##### Cite as

Manuela Canestrini, Ioanna Gogousou, Dimitrios Michail, and Ioannis Giannopoulos. Revealing Differences in Public Transport Share Through District-Wise Comparison and Relating Them to Network Properties. In 16th International Conference on Spatial Information Theory (COSIT 2024). Leibniz International Proceedings in Informatics (LIPIcs), Volume 315, pp. 10:1-10:18, Schloss Dagstuhl – Leibniz-Zentrum für Informatik (2024)

```@InProceedings{canestrini_et_al:LIPIcs.COSIT.2024.10,
author =	{Canestrini, Manuela and Gogousou, Ioanna and Michail, Dimitrios and Giannopoulos, Ioannis},
title =	{{Revealing Differences in Public Transport Share Through District-Wise Comparison and Relating Them to Network Properties}},
booktitle =	{16th International Conference on Spatial Information Theory (COSIT 2024)},
pages =	{10:1--10:18},
series =	{Leibniz International Proceedings in Informatics (LIPIcs)},
ISBN =	{978-3-95977-330-0},
ISSN =	{1868-8969},
year =	{2024},
volume =	{315},
editor =	{Adams, Benjamin and Griffin, Amy L. and Scheider, Simon and McKenzie, Grant},
publisher =	{Schloss Dagstuhl -- Leibniz-Zentrum f{\"u}r Informatik},
URL =		{https://drops.dagstuhl.de/entities/document/10.4230/LIPIcs.COSIT.2024.10},
URN =		{urn:nbn:de:0030-drops-208255},
doi =		{10.4230/LIPIcs.COSIT.2024.10},
annote =	{Keywords: Mobility, Modal Split, Transportation Networks}
}```
Document
Short Paper
##### Towards Formalizing Concept Drift and Its Variants: A Case Study Using Past COSIT Proceedings (Short Paper)

Authors: Meilin Shi, Krzysztof Janowicz, Zilong Liu, and Kitty Currier

Published in: LIPIcs, Volume 315, 16th International Conference on Spatial Information Theory (COSIT 2024)

##### Abstract
In the classic Philosophical Investigations, Ludwig Wittgenstein suggests that the meaning of words is rooted in their use in ordinary language, challenging the idea of fixed rules determining the meaning of words. Likewise, we believe that the meaning of keywords and concepts in academic papers is shaped by their usage within the articles and evolves as research progresses. For example, the terms natural hazards and natural disasters were once used interchangeably, but this is rarely the case today. When searching for archived documents, such as those related to disaster relief, choosing the appropriate keyword is crucial and requires a deeper understanding of the historical context. To improve interoperability and promote reusability from a Research Data Management (RDM) perspective, we examine the dynamic nature of concepts, providing formal definitions of concept drift and its variants. By employing a case study of past COSIT (Conference on Spatial Information Theory) proceedings to support these definitions, we argue that a quantitative formalization can help systematically detect subsequent changes and enhance the overall interpretation of concepts.

##### Cite as

Meilin Shi, Krzysztof Janowicz, Zilong Liu, and Kitty Currier. Towards Formalizing Concept Drift and Its Variants: A Case Study Using Past COSIT Proceedings (Short Paper). In 16th International Conference on Spatial Information Theory (COSIT 2024). Leibniz International Proceedings in Informatics (LIPIcs), Volume 315, pp. 23:1-23:8, Schloss Dagstuhl – Leibniz-Zentrum für Informatik (2024)

```@InProceedings{shi_et_al:LIPIcs.COSIT.2024.23,
author =	{Shi, Meilin and Janowicz, Krzysztof and Liu, Zilong and Currier, Kitty},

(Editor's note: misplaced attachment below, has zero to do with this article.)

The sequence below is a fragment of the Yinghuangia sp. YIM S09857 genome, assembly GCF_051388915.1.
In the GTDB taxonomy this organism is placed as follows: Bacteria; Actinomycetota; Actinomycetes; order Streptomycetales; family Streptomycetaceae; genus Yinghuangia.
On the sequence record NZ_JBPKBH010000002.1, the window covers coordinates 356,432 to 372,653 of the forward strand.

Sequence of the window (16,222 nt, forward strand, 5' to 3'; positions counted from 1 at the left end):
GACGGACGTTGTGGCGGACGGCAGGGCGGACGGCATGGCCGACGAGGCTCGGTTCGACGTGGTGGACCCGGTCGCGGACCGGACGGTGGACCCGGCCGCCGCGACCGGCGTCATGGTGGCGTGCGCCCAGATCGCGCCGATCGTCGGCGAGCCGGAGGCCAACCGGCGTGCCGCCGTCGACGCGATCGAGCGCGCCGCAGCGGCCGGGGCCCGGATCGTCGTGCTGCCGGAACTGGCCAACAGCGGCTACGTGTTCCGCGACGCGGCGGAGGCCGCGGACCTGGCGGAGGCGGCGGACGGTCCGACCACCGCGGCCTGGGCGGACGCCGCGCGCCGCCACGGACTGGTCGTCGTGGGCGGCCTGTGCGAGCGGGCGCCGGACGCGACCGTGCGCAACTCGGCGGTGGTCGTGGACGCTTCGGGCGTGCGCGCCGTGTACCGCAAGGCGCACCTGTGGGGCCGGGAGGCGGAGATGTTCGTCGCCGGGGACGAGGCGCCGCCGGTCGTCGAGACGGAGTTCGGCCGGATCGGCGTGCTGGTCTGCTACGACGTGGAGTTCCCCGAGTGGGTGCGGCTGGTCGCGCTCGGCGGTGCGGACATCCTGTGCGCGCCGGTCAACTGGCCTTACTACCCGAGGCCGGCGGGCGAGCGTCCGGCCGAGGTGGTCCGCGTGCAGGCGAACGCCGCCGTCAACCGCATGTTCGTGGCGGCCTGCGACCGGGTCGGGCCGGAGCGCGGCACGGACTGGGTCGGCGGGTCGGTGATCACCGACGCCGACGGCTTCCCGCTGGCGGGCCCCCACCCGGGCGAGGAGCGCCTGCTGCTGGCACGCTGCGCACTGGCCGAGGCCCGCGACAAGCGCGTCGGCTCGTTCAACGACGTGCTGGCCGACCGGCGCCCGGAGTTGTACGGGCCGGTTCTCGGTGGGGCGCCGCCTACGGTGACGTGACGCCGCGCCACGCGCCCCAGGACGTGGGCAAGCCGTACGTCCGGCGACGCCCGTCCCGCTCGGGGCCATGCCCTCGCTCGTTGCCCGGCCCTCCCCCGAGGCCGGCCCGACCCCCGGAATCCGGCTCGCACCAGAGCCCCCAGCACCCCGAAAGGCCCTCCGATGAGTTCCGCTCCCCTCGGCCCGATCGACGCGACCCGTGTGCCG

title =	{{Towards Formalizing Concept Drift and Its Variants: A Case Study Using Past COSIT Proceedings}},
booktitle =	{16th International Conference on Spatial Information Theory (COSIT 2024)},
pages =	{23:1--23:8},
series =	{Leibniz International Proceedings in Informatics (LIPIcs)},
ISBN =	{978-3-95977-330-0},
ISSN =	{1868-8969},
year =	{2024},
volume =	{315},
editor =	{Adams, Benjamin and Griffin, Amy L. and Scheider, Simon and McKenzie, Grant},
publisher =	{Schloss Dagstuhl -- Leibniz-Zentrum f{\"u}r Informatik},
URL =		{https://drops.dagstuhl.de/entities/document/10.4230/LIPIcs.COSIT.2024.23},
URN =		{urn:nbn:de:0030-drops-208386},
doi =		{10.4230/LIPIcs.COSIT.2024.23},
annote =	{Keywords: Concept Drift, Semantic Aging, Research Data Management}
}```
Document
Short Paper
##### Large Language Models: Testing Their Capabilities to Understand and Explain Spatial Concepts (Short Paper)

Authors: Majid Hojati and Rob Feick

Published in: LIPIcs, Volume 315, 16th International Conference on Spatial Information Theory (COSIT 2024)

##### Abstract
Interest in applying Large Language Models (LLMs), which use natural language processing (NLP) to provide human-like responses to text-based questions, to geospatial tasks has grown rapidly. Research shows that LLMs can help generate software code and answer some types of geographic questions to varying degrees even without fine-tuning. However, further research is required to explore the types of spatial questions they answer correctly, their abilities to apply spatial reasoning, and the variability between models. In this paper we examine the ability of four LLM models (GPT3.5 and 4, LLAma2.0, Falcon40B) to answer spatial questions that range from basic calculations to more advanced geographic concepts. The intent of this comparison is twofold. First, we demonstrate an extensible method for evaluating LLM’s limitations to supporting spatial data science through correct calculations and code generation. Relatedly, we also consider how these models can aid geospatial learning by providing text-based explanations of spatial concepts and operations. Our research shows common strengths in more basic types of questions, and mixed results for questions relating to more advanced spatial concepts. These results provide insights that may be used to inform strategies for testing and fine-tuning these models to increase their understanding of key spatial concepts.